A Psalm For The Suffering
(Ps 23:4, Ps 17:8)

The gorge of shadows in my mind
With death's voice stalking me,
No hope to leave the valley floor
For lacerating scree.
The only path is through the vale
Of tears and lightless days,
Stumbling through the rocks, despair
Leans on a staff of praise
And staggers on with faintest faith
Shutting out the grief which stings
'Til shadows of this hell become
The shadow of Your wings.

And here I rest to feel Your warmth
Caress my mind with peace
And salve my tattered, bleeding soul
'Til all my weeping cease.

(c) Lynda Scotson

Different Shadows
What I discovered at that point in my life was that there is a very close relationship between the horror of the valley of the shadow of death and the comfort of being in the shadow of God's wings.

In Psalm 61:4 David recalls his history with God and his current difficulties prompt him to say that he longs to be in the shadow of God's wings. It is clearly a place of great comfort to him. There are a surprising number of references in the Bible to the shadow of God's wings and each of them teach us something a little different.

The Shadow Of His Wings
The first mention is in Ruth 2:12 when Boaz pronounces a blessing over her. Ruth, he says, has come to take refuge under the shadow of God's wings. This is important because we need to understand that we have a choice about whether or not to occupy this place of safety and comfort. We don't just find ourselves there in difficult times, we have to make the journey, as Ruth did. We have to seek out and take up the offer of sanctuary.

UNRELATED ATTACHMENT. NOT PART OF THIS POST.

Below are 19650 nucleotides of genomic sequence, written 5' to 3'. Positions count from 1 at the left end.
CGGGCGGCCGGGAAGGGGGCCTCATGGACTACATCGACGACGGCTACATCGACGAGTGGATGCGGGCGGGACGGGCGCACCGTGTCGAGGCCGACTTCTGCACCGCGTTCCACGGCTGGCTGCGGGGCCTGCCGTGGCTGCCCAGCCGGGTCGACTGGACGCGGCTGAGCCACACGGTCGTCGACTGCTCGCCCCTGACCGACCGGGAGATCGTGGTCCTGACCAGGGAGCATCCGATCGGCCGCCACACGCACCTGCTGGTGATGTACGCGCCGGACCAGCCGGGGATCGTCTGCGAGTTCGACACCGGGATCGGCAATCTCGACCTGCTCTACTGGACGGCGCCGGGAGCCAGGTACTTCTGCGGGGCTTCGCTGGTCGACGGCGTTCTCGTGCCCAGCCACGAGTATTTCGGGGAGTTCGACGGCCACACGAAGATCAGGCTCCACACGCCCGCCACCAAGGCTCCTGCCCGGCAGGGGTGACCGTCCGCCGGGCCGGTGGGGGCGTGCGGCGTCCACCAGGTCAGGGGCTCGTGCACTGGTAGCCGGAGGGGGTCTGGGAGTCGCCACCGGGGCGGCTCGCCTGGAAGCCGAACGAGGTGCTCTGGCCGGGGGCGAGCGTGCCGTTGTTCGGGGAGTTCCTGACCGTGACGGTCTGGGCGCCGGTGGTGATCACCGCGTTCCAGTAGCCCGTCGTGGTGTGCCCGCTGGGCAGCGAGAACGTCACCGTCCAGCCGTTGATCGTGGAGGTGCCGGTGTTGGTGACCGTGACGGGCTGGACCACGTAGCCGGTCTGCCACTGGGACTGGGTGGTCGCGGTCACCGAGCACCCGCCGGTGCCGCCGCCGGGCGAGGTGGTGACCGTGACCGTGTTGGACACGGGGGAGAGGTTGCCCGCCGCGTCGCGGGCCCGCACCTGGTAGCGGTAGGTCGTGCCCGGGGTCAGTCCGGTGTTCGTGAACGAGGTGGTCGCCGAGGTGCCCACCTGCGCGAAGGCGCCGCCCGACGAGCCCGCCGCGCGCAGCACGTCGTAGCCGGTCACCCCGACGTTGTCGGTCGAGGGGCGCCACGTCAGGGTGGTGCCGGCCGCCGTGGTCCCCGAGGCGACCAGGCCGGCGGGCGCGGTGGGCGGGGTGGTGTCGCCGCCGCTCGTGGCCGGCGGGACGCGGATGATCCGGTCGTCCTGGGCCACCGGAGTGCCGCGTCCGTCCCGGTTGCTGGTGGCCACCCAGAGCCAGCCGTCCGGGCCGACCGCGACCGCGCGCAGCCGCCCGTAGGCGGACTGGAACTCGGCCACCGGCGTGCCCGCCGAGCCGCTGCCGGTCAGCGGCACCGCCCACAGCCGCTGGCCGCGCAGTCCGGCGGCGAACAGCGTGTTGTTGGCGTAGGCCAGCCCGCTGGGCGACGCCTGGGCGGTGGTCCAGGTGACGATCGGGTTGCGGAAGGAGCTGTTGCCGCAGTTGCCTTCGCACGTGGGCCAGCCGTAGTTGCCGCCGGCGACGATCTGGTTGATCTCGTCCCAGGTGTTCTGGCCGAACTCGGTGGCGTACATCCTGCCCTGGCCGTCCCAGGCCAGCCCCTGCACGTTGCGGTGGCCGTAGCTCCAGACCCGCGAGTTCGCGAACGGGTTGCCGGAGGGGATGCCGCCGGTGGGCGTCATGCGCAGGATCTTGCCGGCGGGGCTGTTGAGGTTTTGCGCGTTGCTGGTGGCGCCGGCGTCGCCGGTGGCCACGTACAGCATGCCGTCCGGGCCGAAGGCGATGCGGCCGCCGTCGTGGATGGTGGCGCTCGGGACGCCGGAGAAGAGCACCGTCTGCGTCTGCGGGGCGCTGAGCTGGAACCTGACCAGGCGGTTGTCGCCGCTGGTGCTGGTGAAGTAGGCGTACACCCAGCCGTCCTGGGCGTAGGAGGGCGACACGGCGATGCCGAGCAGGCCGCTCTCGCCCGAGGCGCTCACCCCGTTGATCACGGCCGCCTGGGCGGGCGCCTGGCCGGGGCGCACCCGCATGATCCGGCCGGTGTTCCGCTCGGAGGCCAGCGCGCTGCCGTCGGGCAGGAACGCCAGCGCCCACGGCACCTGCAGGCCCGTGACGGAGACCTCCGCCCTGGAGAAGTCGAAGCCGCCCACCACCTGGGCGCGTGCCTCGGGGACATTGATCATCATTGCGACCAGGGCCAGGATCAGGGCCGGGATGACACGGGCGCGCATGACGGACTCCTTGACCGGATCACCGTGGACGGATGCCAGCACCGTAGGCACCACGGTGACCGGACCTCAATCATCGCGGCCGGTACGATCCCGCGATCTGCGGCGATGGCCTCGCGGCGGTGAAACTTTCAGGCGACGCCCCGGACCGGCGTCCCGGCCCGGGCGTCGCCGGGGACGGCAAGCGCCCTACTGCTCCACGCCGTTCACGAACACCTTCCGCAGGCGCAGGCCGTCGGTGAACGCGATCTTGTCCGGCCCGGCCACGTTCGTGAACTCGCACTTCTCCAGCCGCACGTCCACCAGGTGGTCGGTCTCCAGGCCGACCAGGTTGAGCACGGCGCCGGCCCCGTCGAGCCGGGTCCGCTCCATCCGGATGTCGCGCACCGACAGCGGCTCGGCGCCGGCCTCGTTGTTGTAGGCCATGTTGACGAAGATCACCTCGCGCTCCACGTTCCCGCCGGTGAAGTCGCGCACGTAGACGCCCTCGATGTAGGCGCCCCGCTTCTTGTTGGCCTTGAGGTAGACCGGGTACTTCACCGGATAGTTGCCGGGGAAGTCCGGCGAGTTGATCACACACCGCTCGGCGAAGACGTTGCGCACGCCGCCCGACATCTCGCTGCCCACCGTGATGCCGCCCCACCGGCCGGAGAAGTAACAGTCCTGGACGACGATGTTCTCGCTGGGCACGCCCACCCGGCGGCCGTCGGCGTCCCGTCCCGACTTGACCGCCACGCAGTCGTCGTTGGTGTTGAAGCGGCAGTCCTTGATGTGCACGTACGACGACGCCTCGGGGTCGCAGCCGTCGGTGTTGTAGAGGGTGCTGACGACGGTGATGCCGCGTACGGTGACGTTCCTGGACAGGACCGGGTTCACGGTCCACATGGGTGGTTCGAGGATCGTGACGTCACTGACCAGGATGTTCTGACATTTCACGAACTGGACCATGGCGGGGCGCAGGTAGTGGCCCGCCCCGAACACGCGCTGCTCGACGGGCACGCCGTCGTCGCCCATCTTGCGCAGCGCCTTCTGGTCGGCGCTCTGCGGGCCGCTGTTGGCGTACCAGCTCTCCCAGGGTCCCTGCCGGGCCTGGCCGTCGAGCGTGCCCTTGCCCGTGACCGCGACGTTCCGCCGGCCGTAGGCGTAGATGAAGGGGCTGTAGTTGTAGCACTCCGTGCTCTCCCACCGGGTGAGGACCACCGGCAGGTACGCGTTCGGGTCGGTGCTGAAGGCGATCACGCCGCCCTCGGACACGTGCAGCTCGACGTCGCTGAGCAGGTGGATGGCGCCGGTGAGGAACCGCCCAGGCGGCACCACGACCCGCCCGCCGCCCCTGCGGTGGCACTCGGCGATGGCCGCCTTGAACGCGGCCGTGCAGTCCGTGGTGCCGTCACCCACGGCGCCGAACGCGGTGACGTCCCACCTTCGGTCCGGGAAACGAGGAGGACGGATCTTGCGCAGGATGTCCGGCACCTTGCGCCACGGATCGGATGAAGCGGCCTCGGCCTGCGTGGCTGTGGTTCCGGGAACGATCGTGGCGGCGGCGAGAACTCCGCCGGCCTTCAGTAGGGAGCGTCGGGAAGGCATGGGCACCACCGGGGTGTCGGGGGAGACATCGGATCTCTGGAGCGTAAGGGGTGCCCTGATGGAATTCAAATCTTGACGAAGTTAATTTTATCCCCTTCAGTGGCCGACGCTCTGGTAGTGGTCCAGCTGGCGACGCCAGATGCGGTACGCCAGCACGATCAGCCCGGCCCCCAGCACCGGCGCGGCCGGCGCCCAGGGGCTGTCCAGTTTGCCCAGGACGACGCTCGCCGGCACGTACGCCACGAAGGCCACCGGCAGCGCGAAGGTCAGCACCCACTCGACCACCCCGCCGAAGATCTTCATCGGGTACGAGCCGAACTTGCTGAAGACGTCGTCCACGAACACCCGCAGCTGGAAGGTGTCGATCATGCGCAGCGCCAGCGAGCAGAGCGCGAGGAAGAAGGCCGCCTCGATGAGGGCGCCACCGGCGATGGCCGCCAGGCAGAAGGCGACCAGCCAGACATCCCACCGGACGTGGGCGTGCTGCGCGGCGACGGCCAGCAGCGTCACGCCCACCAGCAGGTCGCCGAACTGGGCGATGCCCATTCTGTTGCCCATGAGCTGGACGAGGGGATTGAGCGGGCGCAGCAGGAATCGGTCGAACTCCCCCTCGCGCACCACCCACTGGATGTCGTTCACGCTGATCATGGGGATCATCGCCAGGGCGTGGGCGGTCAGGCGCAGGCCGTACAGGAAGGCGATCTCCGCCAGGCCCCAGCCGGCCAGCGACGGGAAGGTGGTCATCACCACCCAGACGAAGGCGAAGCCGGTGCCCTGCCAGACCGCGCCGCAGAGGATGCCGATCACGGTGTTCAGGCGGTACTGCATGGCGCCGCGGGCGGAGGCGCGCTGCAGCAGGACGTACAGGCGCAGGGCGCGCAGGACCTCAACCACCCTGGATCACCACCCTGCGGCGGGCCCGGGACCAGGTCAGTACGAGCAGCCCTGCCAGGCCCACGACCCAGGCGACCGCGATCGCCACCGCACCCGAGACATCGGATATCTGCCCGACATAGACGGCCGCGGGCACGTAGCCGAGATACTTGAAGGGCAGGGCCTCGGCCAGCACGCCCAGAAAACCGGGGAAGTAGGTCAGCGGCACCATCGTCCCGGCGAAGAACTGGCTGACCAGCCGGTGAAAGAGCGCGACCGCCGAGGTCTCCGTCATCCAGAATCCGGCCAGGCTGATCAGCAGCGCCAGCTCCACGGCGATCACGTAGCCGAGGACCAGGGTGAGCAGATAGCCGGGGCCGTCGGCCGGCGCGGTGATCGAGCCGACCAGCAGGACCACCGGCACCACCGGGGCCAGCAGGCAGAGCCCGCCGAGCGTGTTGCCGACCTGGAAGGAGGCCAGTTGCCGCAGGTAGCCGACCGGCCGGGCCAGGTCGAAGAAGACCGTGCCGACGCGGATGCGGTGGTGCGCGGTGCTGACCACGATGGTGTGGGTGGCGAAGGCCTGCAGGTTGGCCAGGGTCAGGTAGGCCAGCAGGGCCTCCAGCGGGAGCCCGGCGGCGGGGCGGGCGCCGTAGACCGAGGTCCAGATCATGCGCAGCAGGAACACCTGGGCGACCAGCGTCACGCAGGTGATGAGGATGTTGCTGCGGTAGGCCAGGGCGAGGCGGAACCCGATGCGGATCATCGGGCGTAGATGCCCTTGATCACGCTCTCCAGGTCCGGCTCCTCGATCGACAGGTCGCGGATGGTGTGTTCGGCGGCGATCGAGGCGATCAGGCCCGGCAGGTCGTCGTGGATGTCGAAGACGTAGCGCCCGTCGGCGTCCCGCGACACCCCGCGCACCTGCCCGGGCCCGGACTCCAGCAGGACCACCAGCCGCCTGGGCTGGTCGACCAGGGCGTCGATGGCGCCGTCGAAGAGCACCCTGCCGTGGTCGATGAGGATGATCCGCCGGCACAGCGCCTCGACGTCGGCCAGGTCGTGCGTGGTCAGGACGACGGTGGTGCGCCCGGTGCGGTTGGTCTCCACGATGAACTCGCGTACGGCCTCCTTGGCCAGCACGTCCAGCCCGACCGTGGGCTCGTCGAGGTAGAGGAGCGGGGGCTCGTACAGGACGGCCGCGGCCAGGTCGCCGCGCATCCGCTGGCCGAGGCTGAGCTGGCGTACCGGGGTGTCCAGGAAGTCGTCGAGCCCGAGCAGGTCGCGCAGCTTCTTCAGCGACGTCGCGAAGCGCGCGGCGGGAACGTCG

The Psalms have many references to the shadow of God's wings. In Psalm 17:8 we learn that it is a place where we can hide from our enemies. Psalm 36:7 teaches us that we don't have to be anyone special to be able to find this place of refuge - it is for both high and low. In other words it doesn't matter whether you are in church leadership or a brand new believer, you don't have to know your Bible inside out but it doesn't matter if you do, you can be wealthy or surviving on state benefits, you can be a reasoning adult or an innocent child. The shadow of God's wings is available to you.

Psalm 57:1 shows us that we can stay in this place of comfort until the disaster is past. There is good news and there is bad news in this verse. The bad news is that, just as Jesus told us, we are going to go through very difficult times. The good news is that we can stay in the shadow of God's wings throughout those times. It isn't just a temporary place of respite where we can go to lick our wounds before going out and facing the attacks again. God doesn't tell us to stop running away and pull ourselves together. He makes this place of safety available to us for as long as we need it.